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It’s playoff season and smart fantasy owners are tweaking furiously to fill their holes before the big first-round matchup. At this point in the season, it’s important to zero in on the positions you’re weakest at and the positions you’re strongest at. By finding the positions you’re strongest in, you free yourself up to drop players you might not necessarily want to drop for a player that fills a legitimate need. Let’s take a look at who’s floating around on the waiver wire and where they can help your team in the final month of the season.
Ivan Nova (Available in 47% of Yahoo Leagues): Nova is available in more than half of Yahoo leagues and that’s just ludicrous. Did every owner in half of Yahoo leagues just stop checking in? He’s been good all season, owning a 2.88 ERA, 1.26 WHIP, and 8.0 K/9. Over his last 13 games (11 starts), Nova owns a 2.26 ERA, .234 BAA, and 77 K/25 BB over 91.2 IP. He hasn’t given up more than four runs in a single game which means you don’t have to worry about a massive blow up in an important week. If you’re leaving him on the waiver wire in the playoffs you’re robbing yourself of some excellent stats.
Michael Wacha (11%): Wacha is returning to the Bigs after a brief 33.1 IP stint earlier this season. In his first go-around, Wacha was solid with a 3.70 ERA, 1.17 WHIP, and 37 K/9 BB. With a 10.0 K/9 in the Majors and a career 2.29 ERA, 0.91 WHIP, and 9.6 K/9 in the minors, you’d be crazy to leave him out there and let another owner snag a bargain for the playoffs.
Carlos Torres (4%): Torres’ return to the rotation was a successful one as the Matt Harvey replacement allowed just one run, four hits, and no walks over 6.2 IP against the Phils, striking out six. Torres had also looked great in two of his other three starts, giving up one run over five innings to the Pirates and one run over six innings to the Braves before an ill-fated start against the Nats in which he surrendered eight runs over three innings. That one was a fluke, Torres has been fantastic all season. If we subtract that one start from his stats, his 2.77 ERA drops to a dominant 1.55 and his WHIP drops under 1.00 over his other 52 IP split between the rotation and the pen. He can be had in almost every league and he’s worth the pickup.
Danny Duffy (22%): I’ve been reluctant to grab Duffy because of his 1.59 WHIP over six starts last season and his 4.04 ERA and 1.39 WHIP in 16 minor league games this year but you can’t fight the magic that is the Royals rotation. In three starts since coming up, he has put up a 1.10 ERA, 1.04 WHIP, and 17 K/5 BB over 16.1 IP. Sure, two of those starts were against Minnesota but he also pitched six scoreless one-hit innings against the Tigers. That’s impressive. I’m not sold on him but I wasn’t sold on Bruce Chen earlier in the season and he ran off a great streak for Kansas City. He definitely warrants a look.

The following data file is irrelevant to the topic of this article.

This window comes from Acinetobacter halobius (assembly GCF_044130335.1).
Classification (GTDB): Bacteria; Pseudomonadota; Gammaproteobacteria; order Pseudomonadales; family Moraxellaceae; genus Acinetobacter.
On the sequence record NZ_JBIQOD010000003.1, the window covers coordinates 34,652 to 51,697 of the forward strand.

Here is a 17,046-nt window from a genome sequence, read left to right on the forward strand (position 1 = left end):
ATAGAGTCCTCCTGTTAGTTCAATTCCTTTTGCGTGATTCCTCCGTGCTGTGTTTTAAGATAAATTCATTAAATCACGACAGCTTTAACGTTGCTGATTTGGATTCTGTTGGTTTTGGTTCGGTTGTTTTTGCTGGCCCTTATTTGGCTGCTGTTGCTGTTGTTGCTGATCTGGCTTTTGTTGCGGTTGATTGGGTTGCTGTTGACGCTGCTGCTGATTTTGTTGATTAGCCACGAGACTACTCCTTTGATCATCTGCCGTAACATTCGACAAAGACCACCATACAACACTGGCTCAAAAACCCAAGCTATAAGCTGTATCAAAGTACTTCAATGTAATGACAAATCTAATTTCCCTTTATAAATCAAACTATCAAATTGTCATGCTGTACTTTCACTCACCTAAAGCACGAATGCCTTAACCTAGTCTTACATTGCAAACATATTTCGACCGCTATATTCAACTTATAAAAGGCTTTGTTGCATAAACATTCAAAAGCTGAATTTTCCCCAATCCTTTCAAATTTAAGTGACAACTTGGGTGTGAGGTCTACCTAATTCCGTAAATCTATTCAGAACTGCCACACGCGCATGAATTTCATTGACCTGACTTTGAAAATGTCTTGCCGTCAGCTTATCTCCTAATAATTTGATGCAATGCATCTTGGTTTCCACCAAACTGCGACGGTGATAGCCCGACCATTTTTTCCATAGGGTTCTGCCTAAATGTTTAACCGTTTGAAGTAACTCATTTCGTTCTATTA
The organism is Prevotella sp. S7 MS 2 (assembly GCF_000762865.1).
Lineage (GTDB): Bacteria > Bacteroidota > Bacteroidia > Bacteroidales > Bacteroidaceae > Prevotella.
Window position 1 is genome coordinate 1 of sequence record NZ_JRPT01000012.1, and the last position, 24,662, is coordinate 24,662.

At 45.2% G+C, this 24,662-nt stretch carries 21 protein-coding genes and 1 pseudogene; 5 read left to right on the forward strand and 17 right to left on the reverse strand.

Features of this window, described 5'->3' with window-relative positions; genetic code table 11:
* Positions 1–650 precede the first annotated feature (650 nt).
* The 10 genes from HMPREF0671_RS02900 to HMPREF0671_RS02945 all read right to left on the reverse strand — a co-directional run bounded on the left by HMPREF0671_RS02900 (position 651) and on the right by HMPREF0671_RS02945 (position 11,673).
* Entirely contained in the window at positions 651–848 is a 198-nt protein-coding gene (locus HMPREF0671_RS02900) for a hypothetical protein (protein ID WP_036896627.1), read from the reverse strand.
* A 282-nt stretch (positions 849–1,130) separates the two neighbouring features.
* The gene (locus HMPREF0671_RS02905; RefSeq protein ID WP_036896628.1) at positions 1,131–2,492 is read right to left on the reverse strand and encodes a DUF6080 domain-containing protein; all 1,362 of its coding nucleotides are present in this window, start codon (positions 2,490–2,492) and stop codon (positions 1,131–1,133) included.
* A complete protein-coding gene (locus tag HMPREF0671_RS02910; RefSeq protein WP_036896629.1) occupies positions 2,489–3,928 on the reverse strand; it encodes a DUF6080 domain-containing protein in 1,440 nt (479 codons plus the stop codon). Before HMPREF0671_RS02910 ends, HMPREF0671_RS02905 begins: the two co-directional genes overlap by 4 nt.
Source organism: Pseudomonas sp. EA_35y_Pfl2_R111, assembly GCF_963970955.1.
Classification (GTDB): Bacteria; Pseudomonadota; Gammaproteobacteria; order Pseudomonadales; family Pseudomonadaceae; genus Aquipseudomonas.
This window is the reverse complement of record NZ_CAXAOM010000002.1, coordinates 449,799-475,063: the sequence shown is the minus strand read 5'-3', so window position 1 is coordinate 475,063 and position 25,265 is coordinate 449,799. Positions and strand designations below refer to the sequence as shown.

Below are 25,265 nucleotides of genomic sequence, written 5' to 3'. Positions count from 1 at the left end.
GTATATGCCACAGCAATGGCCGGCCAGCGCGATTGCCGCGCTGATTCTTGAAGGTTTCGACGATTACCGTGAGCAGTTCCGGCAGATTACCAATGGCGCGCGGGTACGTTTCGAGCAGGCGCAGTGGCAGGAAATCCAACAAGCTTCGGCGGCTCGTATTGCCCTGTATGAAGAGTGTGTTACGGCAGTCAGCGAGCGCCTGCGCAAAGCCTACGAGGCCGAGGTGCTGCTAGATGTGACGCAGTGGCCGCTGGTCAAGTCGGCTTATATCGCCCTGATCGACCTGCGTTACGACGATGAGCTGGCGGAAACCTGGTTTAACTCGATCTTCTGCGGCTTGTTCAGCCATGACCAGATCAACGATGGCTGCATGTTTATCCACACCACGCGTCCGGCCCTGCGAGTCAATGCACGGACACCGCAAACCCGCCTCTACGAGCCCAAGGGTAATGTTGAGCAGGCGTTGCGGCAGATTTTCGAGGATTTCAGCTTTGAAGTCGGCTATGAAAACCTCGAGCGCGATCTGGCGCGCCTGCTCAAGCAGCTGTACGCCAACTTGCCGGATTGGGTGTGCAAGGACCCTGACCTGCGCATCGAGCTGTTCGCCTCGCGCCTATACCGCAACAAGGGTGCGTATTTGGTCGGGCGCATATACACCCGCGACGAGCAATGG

Avisail Garcia (13%): After putting up a pedestrian .241 BA over 88 PA for the Tigers, moving to Chicago has given the top prospect a spark. In 87 PA since joining the ChiSox, Garcia owns an impressive .354/.391/.488 line with two homers, six extra-base hits, 12 R, 11 RBI, and two steals. He plays in a terrible lineup but he may be worth an add in deeper leagues.
Adam Eaton (36%): Eaton finally looks like the talent many expected him to be all season, putting up a .326/.392/.478 line with two home runs, eight extra-base hits, 11 RBI, 18 R, and three steals over his last 23 games. We knew he wasn’t going to drive in runs but the runs, average, and occasional steal make him worth an add.
Nick Castellanos (5%): I was excited about Castellanos’ prospects back in June but he was leapfrogged by Avisail Garcia. Now Castellanos is finally getting the call and is expected to start every day in left field. Entering the season as the 21st top prospect in the country, Castellanos showed much improved power this season, putting up a .276/.343/.450 line with 18 HR, 76 RBI, 81 R, and 37 2B. He should fit well into an already potent lineup and I’d be willing to take a chance on him if you need power, RBIs, or runs in any league format.
Emilio Bonifacio (33%): Bonifacio has been reborn since moving to Kansas City after adding nothing while in Toronto. In 74 PA since joining the Royals, Bonifacio is sporting a .297/.384/.406 line with 19 R and 11 SB. He won’t help with homers or RBI but if you need run or steals help he’s your guy.
Billy Hamilton (15%): I wrote about Hamilton extensively last week and the Reds must have taken note because they’ve called him up. Hamilton will be a bench player so mixed leaguers should relax unless you’re desperate for steals. In deeper and NL-only leagues, Hamilton’s speed, starting or not, remains a valuable asset. The speedy outfielder swiped 75 bases in 123 games this season and a felonious 155 in 132 games last year.
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